Recently, with the upsurge in the “urban farming” movement, more cities in the United States have been passing laws to regulate the raising, keeping, and slaughtering of animals like chickens, goats, and rabbits within city limits.
House Rabbit Society promotes the keeping of rabbits as household pets, not livestock. Given our position, we take a very strong stance against raising rabbits for food, and thus are opposed to any measures that would allow rabbits to not only be raised in backyard farms, but slaughtered there. Mara Hurwitt, Esq., House Rabbit Society’s legal advisor, has crafted the following statement on our position:
Why a Backyard Slaughter Ban is Necessary
Prohibiting backyard slaughter of rabbits and other animals in cities around the country will help prevent animal cruelty and minimize the risk of serious neighborhood nuisances, in addition to promoting public health and proper sanitation.
The growing popularity of “urban farming” has led to a rise in the number of households raising chickens and rabbits for food in residential areas around the country. These “hobby” farmers often do not know how to slaughter an animal humanely or safely.
Rabbits scream when in great pain or terror. Most people don’t know that rabbits can vocalize, but in extremis they emit a blood-curdling scream (that sounds very much like an infant in extreme pain). Permitting the backyard slaughter of rabbits in residential communities runs the very real risk of severely traumatizing the neighbors, especially young children.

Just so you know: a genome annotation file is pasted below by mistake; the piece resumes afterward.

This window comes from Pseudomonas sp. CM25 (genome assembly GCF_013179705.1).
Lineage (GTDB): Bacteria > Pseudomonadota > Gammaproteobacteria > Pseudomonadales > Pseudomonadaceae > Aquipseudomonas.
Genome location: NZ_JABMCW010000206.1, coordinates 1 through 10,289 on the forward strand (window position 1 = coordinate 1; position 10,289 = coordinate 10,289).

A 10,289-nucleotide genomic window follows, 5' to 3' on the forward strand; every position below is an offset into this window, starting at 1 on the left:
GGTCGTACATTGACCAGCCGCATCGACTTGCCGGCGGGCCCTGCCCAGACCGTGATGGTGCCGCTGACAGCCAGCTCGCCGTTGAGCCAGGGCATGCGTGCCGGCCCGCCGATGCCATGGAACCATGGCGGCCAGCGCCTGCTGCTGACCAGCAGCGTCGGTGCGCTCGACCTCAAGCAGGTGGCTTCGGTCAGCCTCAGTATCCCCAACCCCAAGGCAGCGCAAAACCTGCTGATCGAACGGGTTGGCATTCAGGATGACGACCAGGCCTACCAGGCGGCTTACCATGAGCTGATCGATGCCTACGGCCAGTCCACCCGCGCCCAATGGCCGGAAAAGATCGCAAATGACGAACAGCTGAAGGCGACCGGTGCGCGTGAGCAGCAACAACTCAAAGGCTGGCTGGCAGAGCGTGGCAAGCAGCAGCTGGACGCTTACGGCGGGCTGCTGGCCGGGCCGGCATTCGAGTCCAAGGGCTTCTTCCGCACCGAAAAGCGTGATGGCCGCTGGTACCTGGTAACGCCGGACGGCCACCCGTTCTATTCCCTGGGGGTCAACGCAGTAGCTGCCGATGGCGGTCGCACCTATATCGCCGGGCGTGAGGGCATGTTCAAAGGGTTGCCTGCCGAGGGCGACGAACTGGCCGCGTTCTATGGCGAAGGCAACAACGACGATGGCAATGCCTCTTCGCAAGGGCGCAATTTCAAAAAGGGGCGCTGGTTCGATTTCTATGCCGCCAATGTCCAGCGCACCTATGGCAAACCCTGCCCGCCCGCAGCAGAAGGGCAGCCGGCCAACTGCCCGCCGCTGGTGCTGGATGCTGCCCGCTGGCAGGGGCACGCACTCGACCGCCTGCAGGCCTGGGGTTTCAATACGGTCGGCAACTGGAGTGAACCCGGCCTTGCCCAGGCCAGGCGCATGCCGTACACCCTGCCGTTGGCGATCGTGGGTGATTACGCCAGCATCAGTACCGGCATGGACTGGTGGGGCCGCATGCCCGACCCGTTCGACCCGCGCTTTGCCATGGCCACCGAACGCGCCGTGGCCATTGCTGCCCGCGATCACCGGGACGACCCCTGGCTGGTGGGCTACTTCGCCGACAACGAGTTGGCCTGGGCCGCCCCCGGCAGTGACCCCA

The nuisance created by backyard slaughter has already prompted lawsuits (and national media attention) in many parts of the country, and a growing number of jurisdictions are enacting backyard slaughter bans.
A backyard slaughter ban does not prevent people from raising meat rabbits. It only requires them to take their animals elsewhere – outside of a residential neighborhood – to kill them, or to have them killed and butchered by someone who professionally slaughters animals in a more humane and sanitary way. If backyard slaughter is permitted, there is no way to police the methods amateurs use to slaughter animals on their own property.